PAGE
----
Football: Poor Suarez, he's missing a great celebration of football

By Henry Winter

Luis Suarez, with his daughter  in Montevideo after returning from the World Cup, has apologised for his ill-judged bite. Photo / AP
Luis Suarez, with his daughter in Montevideo after returning from the World Cup, has apologised for his ill-judged bite. Photo / AP

Soundbite or not, Luis Suarez has now apologised to the "entire football family" for that bite but he's the one missing out. Suarez is the one whose folly brought his deserved eviction from the greatest party the entire football family has ever seen.

Game after game, goal after goal, this World Cup has been truly special, comfortably the most magnificent of the seven this observer has attended.

Bar-room disputes could break out over which has been the best game. Spain 1 Holland 5? Spain 0 Chile 2? Germany 2 Ghana 2? USA 2 Portugal 2? Nigeria 2 Argentina 3? Colombia 2 Uruguay 0? These are scorelines so eye-catching they could run as headlines.

Arguments would be long and loud over establishing which has been the most thrilling goal of the tournament so far. Eduardo Vargas' wonderful vision and dexterity against Spain? Jermaine Jones' thunderbolt against Portugal?

Tim Cahill's left-foot volley against Holland? Lionel Messi's late, superbly struck winner against Iran? Robin van Persie's flying header against Spain? Fernandinho's Futsal climax to an incisive Brazilian attack against Cameroon? James Rodriguez's breathtaking strike against Uruguay?

Any of Rodriguez's gems for that matter.

It is not simply the quality, but the quantity. The total achieved in South Africa four years ago, 145, was equalled with 12 games to play and was passed when Paul Pogba headed in for France against Nigeria yesterday.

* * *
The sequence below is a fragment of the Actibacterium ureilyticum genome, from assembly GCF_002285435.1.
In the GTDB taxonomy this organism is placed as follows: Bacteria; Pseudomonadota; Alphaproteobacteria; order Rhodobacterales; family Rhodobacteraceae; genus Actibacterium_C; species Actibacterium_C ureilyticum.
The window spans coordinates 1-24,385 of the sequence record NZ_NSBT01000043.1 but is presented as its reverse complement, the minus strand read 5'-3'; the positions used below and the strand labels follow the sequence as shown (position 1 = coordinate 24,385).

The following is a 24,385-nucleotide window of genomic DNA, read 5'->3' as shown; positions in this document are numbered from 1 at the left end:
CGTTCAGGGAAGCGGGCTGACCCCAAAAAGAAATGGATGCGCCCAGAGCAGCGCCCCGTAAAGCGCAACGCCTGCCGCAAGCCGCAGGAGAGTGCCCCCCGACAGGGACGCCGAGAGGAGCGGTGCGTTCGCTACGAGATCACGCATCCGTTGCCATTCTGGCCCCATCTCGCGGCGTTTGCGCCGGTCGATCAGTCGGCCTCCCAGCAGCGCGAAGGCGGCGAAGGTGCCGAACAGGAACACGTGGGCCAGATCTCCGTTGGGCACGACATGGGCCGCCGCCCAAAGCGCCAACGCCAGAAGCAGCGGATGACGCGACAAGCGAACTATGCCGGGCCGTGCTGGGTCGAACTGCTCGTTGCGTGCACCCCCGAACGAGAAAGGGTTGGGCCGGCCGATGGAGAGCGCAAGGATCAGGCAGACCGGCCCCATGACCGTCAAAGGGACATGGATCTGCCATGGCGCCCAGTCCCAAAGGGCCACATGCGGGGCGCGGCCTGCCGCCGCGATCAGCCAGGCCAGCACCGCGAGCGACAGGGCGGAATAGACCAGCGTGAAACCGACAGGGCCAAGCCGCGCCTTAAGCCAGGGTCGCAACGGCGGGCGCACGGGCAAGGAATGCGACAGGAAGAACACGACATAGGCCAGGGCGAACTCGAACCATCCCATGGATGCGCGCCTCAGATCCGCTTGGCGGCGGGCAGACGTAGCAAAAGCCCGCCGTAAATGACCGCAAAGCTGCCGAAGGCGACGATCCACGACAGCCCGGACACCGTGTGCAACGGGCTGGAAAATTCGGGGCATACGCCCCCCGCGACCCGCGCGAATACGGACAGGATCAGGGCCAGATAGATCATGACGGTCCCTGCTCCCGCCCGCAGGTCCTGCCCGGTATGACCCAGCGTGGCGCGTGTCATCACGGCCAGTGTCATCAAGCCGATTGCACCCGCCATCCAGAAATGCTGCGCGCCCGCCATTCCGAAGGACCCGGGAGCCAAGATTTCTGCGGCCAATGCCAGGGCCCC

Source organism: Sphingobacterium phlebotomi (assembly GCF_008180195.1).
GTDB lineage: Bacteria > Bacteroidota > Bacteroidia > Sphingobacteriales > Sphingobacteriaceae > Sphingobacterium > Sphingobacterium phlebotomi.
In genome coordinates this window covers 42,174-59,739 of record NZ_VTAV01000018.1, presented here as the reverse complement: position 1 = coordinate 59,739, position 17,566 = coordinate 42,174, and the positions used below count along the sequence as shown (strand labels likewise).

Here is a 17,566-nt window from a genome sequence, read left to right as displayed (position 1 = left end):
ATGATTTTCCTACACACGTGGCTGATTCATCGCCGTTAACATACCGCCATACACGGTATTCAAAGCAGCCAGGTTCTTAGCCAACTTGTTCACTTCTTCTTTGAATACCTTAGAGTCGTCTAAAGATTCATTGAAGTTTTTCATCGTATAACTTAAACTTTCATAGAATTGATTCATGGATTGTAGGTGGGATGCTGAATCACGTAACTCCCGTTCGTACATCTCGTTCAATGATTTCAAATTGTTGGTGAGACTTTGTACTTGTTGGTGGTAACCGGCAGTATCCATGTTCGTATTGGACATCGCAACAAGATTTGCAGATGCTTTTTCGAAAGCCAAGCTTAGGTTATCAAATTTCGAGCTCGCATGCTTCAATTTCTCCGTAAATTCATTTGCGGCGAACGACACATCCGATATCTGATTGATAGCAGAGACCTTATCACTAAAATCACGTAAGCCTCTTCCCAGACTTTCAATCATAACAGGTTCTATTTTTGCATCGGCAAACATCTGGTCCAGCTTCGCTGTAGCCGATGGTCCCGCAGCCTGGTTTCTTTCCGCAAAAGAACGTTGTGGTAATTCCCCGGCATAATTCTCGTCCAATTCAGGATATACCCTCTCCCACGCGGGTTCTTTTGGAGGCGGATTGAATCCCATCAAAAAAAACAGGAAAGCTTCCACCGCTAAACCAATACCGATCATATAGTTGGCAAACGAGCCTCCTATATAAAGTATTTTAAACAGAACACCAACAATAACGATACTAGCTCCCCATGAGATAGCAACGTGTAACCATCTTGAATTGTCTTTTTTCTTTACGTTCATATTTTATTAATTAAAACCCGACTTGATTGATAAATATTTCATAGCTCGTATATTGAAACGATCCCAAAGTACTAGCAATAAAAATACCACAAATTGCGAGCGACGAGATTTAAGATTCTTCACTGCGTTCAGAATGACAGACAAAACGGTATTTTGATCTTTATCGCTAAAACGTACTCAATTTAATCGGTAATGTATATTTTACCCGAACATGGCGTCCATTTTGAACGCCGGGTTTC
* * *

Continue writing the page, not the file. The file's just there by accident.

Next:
"Hold on" was the immediate reaction when it was claimed that Rodriguez's goal against Uruguay had already tied up the goal of the World Cup competition; there could be even better ones. This is the tournament that keeps on giving, keeps on entertaining.

Indifferent defending helps. Many defenders are clearly wary of tackling because of the tweaks in the interpretations of the laws. For such an experienced international centre-half, Mexico's Rafael Marquez was naive to challenge Arjen Robben in the manner he did during their round of 16 match.

In the modern game, the referee was always going to award the penalty because of the contact, regardless of any distaste for the flowing Dutchman's theatrical reaction.

How many great, or potentially great centre-halves, are there out here?

Few. Rafael Varane of France continues to impress but this has not been a tournament celebrating the obdurate. It is the world of the predators, players assisted by the Brazuca being a truer ball compared with the awful Jabulani in South Africa. Wonderful players have delivered in Brazil from Robben to Messi to Rodriguez. Alexis Sanchez has returned home but the Chilean forward was a joy to watch. There seems an undeniable sense of their understanding that a World Cup in Brazil has to be about expressing the joys of football.

This is a competition of stars but no star team (partly because of the defensive issue). Brazil and Argentina have problems at the back. Holland are very good but not truly dominant. A case can arguably be made for France, who have a strong spine, a strong ethos and a sensible coach in Didier Deschamps.

Off the field, the party goes on and on. Mexico will be missed not only for their football but also the charismatic nature of those who follow them.

Somewhere in Uruguay, Suarez will be watching, knowing he is missing something very special.

- Daily Telegraph UK

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